20 Jobs That Will Pay Off If You’re Not Afraid of Dirty Work

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We all have our dream jobs in mind, but the truth is that those jobs don’t always pay the best. In fact, it’s often the dirty jobs and the less-glamorous careers that are the most lucrative. If you’re looking for a job that pays well and you’re willing to get your hands a little dirty, here are 20 jobs paying more than $50,000 a year that you might want to consider.

1. Garbage collector

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When we think of dirty jobs, most would agree that garbage collection is one of the dirtiest. But garbage collection can be lucrative, especially compared with other jobs that have few educational requirements. Depending on where you live, a garbage truck driver can make as much as $100,000 annually.

2. Head lice removal

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If you are a parent, you’ve most likely received the memo from school advising that they are seeing cases of head lice among students — and if you’re unlucky, your child was one of them. Millions of new cases crop up each year, especially among grade school kids, and getting rid of these annoying and itchy ectoparasites isn’t as easy as just shampooing your hair. So there is perennial demand for head lice technicians — and it’s a job that pays pretty well. If you’re willing to do the job (and deal with the constant feeling of crawling skin that comes with mention of the word, “lice”), you can expect to earn $50,000 or more per year. A quick web search turns up many private and nonprofit opportunities to get trained and employed as a head lice technician.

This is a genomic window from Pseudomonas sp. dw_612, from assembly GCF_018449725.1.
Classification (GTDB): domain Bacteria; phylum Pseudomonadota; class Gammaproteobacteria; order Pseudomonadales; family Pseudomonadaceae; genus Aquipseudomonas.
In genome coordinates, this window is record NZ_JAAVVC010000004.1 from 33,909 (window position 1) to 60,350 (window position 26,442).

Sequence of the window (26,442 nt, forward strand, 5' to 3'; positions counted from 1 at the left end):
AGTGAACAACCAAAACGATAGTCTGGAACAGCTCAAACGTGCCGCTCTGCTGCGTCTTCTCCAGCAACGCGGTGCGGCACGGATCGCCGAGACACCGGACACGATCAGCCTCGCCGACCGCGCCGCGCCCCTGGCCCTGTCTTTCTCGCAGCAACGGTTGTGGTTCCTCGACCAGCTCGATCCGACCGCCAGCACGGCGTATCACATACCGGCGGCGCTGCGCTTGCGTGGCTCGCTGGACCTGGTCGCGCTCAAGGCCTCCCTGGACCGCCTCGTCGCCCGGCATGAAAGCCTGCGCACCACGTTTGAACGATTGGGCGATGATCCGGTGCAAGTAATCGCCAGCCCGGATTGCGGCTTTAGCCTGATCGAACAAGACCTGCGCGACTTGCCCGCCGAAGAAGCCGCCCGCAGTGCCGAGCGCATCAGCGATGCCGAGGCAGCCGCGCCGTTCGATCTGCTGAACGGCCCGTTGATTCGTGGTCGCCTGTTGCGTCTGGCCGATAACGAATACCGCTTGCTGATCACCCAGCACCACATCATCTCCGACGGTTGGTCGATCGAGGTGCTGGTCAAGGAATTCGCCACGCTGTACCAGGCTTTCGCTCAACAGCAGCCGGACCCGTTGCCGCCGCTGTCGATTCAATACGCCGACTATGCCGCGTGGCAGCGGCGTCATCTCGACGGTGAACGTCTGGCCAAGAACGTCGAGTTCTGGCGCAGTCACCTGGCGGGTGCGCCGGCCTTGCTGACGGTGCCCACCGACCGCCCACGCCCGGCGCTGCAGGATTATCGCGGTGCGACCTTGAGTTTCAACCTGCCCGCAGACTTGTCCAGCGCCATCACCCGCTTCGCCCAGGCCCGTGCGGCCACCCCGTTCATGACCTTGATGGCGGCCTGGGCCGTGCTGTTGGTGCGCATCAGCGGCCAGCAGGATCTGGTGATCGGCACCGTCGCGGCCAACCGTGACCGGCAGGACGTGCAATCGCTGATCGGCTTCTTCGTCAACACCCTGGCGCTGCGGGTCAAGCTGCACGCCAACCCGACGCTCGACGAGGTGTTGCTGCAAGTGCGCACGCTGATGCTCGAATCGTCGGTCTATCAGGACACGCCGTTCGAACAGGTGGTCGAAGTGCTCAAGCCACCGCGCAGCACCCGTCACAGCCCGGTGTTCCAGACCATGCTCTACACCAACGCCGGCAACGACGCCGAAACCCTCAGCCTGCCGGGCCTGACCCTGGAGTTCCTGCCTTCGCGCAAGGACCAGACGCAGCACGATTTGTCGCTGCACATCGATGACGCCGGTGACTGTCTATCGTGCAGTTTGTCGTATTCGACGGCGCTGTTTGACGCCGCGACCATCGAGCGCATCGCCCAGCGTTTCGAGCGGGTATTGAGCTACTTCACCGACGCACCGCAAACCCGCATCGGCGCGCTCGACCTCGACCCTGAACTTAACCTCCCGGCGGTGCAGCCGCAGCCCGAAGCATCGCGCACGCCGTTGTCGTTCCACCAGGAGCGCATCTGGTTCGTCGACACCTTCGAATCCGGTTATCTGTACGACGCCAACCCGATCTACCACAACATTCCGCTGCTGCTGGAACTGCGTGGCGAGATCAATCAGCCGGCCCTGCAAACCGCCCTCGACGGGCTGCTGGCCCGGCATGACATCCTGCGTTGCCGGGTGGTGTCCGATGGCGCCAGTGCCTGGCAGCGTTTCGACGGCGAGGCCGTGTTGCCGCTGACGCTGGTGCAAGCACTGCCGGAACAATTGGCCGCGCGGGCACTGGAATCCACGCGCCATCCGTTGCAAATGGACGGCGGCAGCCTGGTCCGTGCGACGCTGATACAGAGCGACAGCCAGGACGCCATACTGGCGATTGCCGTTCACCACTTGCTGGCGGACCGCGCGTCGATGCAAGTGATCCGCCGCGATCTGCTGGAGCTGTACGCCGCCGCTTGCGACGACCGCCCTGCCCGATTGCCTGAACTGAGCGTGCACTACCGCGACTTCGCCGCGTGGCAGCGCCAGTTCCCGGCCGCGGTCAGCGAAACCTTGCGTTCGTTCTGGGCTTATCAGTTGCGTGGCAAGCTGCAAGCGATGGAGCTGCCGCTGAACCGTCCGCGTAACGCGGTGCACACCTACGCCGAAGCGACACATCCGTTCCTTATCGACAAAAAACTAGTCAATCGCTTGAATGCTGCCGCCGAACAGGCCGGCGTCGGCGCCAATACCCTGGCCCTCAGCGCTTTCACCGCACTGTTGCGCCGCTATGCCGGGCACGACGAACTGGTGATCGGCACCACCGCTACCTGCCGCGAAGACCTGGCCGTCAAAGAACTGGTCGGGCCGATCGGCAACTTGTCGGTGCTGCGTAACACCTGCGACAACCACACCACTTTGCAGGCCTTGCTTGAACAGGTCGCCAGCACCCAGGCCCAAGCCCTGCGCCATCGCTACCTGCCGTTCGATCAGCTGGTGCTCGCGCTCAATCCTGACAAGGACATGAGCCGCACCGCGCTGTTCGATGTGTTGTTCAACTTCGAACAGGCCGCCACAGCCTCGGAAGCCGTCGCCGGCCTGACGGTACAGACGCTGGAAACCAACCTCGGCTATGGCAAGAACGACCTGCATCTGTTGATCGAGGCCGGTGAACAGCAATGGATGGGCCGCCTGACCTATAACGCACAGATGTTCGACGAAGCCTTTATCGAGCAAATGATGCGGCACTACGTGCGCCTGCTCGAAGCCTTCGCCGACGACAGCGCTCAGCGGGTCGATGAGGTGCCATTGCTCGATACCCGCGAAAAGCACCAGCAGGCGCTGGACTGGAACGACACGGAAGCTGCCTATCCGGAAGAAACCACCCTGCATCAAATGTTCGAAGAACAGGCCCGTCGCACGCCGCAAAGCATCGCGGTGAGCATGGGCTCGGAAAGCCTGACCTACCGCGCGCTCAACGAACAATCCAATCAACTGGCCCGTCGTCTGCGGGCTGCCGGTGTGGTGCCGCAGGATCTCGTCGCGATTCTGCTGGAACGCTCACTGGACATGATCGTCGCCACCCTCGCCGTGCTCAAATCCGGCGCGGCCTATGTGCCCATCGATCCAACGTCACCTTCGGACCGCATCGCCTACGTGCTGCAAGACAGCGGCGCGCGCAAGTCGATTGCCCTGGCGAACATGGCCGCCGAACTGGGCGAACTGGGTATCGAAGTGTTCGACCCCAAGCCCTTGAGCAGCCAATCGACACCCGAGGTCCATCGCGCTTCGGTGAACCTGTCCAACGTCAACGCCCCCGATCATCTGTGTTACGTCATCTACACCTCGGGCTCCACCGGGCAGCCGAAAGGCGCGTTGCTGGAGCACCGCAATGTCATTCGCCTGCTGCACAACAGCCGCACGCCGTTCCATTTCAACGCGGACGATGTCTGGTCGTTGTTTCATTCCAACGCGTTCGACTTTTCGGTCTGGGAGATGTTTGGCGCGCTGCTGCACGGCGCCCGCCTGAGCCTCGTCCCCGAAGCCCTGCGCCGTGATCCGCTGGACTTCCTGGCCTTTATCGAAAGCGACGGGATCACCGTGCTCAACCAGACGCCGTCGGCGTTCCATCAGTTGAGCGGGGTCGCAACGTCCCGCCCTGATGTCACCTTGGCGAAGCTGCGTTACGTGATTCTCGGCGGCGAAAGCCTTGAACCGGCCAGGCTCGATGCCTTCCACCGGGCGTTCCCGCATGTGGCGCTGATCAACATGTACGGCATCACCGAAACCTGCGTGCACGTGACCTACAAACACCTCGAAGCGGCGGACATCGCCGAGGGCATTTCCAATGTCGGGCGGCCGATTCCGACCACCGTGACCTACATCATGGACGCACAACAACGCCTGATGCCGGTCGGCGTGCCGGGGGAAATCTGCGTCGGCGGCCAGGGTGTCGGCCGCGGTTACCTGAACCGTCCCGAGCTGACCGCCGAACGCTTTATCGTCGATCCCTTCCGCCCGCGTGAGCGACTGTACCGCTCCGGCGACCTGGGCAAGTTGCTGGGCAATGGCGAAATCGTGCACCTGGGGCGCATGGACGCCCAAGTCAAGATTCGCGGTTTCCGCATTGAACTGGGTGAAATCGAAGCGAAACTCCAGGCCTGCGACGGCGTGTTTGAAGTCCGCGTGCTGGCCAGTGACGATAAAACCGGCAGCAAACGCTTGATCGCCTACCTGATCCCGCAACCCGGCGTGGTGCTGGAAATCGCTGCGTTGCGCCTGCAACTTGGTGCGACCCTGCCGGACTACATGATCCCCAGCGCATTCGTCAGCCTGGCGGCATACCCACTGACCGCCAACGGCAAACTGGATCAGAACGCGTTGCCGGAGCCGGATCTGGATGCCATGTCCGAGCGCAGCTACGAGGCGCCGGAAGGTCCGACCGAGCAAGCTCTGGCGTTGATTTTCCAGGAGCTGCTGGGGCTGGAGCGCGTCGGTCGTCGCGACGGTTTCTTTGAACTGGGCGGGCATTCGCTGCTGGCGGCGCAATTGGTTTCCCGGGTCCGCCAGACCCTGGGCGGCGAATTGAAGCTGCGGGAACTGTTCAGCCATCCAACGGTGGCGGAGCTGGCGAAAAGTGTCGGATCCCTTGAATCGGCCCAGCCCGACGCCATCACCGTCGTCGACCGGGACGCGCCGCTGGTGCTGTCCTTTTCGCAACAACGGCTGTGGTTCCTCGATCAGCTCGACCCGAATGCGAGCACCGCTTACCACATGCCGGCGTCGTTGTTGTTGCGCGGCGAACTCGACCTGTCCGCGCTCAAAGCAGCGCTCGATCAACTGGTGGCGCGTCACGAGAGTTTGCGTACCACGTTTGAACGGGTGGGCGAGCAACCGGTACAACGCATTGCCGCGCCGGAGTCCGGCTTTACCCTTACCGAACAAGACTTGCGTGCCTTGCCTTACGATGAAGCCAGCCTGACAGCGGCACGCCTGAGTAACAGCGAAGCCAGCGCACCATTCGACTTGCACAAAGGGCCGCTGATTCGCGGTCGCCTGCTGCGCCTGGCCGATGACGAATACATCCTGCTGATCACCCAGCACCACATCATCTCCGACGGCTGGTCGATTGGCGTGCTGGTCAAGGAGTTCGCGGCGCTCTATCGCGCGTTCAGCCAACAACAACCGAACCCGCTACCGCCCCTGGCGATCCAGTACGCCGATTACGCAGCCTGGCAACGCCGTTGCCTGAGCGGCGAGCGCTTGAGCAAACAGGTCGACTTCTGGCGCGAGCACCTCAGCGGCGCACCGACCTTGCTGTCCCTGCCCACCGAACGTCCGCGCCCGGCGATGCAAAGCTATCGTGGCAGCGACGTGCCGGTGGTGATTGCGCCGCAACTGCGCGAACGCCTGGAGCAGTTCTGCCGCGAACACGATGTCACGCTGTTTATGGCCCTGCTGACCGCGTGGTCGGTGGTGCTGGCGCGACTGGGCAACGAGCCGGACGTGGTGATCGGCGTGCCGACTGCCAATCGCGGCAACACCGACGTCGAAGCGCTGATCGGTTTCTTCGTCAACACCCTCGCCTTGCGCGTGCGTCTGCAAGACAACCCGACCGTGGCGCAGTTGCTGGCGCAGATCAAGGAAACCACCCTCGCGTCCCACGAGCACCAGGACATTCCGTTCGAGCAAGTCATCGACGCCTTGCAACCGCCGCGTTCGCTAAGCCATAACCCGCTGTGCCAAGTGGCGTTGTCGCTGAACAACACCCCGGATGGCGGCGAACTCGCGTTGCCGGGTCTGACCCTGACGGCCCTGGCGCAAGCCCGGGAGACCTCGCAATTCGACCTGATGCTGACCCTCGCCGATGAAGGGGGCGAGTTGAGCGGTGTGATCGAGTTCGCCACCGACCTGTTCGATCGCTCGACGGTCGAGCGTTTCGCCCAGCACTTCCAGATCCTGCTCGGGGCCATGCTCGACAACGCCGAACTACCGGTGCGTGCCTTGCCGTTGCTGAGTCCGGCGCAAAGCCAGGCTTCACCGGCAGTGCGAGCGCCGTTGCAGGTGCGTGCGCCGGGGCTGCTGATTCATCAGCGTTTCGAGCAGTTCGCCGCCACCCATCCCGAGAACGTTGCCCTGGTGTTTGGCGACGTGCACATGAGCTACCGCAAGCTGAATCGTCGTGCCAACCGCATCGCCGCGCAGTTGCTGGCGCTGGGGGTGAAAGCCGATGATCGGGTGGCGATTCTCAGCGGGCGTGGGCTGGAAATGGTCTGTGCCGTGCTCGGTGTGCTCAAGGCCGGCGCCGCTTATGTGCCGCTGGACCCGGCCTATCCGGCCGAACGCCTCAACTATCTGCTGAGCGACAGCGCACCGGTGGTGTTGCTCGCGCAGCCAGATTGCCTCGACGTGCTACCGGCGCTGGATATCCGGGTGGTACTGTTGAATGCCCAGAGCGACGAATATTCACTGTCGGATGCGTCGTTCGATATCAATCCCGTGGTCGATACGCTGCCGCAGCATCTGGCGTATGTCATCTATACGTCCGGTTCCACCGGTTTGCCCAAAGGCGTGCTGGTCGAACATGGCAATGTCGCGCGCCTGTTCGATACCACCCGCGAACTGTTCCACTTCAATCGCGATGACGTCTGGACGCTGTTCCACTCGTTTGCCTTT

3. Exterminators

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Here’s another position that involves getting rid of rodents and bugs — exterminator or pest control technician. Whether it’s getting rid of mice, cockroaches, termites or other critters people don’t want in their homes, exterminators are often well-paid for their dirty work. With bonuses, commissions and profit-sharing opportunities, pest exterminators can make a decent amount of money. WikiHow describes what it takes to become qualified for these positions, including a high-school diploma or GED, a good driving record and a certification program.

4. Plumber